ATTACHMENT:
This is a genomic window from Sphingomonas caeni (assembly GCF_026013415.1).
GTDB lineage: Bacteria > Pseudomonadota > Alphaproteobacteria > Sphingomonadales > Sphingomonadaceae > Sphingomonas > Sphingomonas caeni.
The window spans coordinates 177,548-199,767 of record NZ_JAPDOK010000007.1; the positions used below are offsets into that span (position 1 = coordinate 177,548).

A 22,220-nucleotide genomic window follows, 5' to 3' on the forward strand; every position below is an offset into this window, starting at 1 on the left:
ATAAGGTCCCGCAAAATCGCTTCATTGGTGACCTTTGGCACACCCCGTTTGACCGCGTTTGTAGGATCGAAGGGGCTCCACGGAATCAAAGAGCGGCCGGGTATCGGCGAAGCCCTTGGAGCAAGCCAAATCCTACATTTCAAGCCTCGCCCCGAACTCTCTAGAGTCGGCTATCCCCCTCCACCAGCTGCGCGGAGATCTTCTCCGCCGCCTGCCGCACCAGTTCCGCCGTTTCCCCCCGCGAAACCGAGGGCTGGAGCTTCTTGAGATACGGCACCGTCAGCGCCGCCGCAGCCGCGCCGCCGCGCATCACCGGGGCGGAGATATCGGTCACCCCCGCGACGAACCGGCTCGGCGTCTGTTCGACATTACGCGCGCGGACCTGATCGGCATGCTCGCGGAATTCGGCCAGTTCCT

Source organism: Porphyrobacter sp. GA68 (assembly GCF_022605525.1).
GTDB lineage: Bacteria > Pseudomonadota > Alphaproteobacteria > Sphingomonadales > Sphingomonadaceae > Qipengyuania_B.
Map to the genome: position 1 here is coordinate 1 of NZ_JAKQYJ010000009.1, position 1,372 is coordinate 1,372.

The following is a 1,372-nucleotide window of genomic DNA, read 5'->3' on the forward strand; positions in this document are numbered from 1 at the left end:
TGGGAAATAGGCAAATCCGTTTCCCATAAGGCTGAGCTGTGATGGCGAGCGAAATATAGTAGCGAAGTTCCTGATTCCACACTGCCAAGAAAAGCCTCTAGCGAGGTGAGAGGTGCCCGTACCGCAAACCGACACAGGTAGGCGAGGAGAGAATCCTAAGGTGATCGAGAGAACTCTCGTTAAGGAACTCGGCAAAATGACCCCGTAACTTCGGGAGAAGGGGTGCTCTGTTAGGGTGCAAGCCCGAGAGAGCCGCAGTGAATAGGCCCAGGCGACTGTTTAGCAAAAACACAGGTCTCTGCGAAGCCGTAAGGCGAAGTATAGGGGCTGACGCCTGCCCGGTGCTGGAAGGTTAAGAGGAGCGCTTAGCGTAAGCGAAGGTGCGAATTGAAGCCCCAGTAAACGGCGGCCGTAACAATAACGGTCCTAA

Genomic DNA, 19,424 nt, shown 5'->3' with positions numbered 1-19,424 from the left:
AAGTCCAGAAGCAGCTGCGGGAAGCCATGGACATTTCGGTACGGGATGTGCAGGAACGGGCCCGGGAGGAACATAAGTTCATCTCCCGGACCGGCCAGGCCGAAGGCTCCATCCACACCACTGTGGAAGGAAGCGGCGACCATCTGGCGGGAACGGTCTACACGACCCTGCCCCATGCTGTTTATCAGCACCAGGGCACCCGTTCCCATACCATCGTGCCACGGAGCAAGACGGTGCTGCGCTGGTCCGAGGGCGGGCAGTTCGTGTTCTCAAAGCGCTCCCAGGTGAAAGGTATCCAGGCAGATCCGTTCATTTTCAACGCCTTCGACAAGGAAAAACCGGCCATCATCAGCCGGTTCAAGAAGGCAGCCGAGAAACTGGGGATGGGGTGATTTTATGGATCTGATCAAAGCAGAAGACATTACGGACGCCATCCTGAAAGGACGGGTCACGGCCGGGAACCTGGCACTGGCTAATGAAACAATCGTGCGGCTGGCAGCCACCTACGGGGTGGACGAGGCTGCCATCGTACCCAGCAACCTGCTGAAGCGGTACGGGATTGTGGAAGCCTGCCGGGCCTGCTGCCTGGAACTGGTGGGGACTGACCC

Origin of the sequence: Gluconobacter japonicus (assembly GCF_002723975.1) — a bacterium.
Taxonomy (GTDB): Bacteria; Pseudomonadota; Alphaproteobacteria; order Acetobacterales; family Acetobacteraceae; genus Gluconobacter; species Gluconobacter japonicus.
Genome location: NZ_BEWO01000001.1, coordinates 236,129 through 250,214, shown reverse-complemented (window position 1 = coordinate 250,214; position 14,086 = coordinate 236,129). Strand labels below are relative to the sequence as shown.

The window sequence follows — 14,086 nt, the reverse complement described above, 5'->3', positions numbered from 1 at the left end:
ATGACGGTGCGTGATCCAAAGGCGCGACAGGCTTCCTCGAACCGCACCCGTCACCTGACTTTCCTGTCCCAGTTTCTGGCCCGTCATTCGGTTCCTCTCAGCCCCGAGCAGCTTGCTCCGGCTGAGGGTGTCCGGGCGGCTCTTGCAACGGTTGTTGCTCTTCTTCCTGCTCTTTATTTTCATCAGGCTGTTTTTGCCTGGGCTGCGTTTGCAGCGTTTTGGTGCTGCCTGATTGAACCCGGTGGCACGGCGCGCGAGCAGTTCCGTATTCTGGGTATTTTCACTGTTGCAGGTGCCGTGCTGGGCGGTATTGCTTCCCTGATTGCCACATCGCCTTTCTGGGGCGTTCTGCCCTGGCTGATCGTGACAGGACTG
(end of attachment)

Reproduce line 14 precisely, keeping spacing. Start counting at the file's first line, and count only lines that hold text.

Taxonomy (GTDB): Bacteria; Pseudomonadota; Alphaproteobacteria; order Acetobacterales; family Acetobacteraceae; genus Gluconobacter; species Gluconobacter japonicus.